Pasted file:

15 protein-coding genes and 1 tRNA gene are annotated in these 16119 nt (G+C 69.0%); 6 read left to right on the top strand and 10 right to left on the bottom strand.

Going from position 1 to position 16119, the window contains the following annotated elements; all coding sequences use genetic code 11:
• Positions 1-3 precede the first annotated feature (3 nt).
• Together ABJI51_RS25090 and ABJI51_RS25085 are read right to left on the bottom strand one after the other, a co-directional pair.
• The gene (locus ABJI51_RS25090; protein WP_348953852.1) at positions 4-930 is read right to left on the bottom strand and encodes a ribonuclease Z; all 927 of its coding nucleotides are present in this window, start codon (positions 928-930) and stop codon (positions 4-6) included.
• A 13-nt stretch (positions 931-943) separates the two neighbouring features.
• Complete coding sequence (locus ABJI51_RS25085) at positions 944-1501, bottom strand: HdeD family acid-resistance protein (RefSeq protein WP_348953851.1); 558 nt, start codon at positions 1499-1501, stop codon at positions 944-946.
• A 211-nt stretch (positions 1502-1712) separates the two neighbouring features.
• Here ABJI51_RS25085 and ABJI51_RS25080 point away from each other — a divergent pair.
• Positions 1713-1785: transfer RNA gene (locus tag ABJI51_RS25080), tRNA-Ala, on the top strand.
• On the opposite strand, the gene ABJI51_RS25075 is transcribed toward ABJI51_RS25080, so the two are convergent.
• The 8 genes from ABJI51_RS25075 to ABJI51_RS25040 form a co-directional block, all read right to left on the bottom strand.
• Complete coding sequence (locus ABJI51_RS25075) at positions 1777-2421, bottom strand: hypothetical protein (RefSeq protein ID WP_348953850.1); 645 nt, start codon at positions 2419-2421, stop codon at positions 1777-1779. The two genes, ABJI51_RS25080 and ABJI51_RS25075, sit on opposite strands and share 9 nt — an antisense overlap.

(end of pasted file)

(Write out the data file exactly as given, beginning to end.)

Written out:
15 protein-coding genes and 1 tRNA gene are annotated in these 16119 nt (G+C 69.0%); 6 read left to right on the top strand and 10 right to left on the bottom strand.

Going from position 1 to position 16119, the window contains the following annotated elements; all coding sequences use genetic code 11:
• Positions 1-3 precede the first annotated feature (3 nt).
• Together ABJI51_RS25090 and ABJI51_RS25085 are read right to left on the bottom strand one after the other, a co-directional pair.
• The gene (locus ABJI51_RS25090; protein WP_348953852.1) at positions 4-930 is read right to left on the bottom strand and encodes a ribonuclease Z; all 927 of its coding nucleotides are present in this window, start codon (positions 928-930) and stop codon (positions 4-6) included.
• A 13-nt stretch (positions 931-943) separates the two neighbouring features.
• Complete coding sequence (locus ABJI51_RS25085) at positions 944-1501, bottom strand: HdeD family acid-resistance protein (RefSeq protein WP_348953851.1); 558 nt, start codon at positions 1499-1501, stop codon at positions 944-946.
• A 211-nt stretch (positions 1502-1712) separates the two neighbouring features.
• Here ABJI51_RS25085 and ABJI51_RS25080 point away from each other — a divergent pair.
• Positions 1713-1785: transfer RNA gene (locus tag ABJI51_RS25080), tRNA-Ala, on the top strand.
• On the opposite strand, the gene ABJI51_RS25075 is transcribed toward ABJI51_RS25080, so the two are convergent.
• The 8 genes from ABJI51_RS25075 to ABJI51_RS25040 form a co-directional block, all read right to left on the bottom strand.
• Complete coding sequence (locus ABJI51_RS25075) at positions 1777-2421, bottom strand: hypothetical protein (RefSeq protein ID WP_348953850.1); 645 nt, start codon at positions 2419-2421, stop codon at positions 1777-1779. The two genes, ABJI51_RS25080 and ABJI51_RS25075, sit on opposite strands and share 9 nt — an antisense overlap.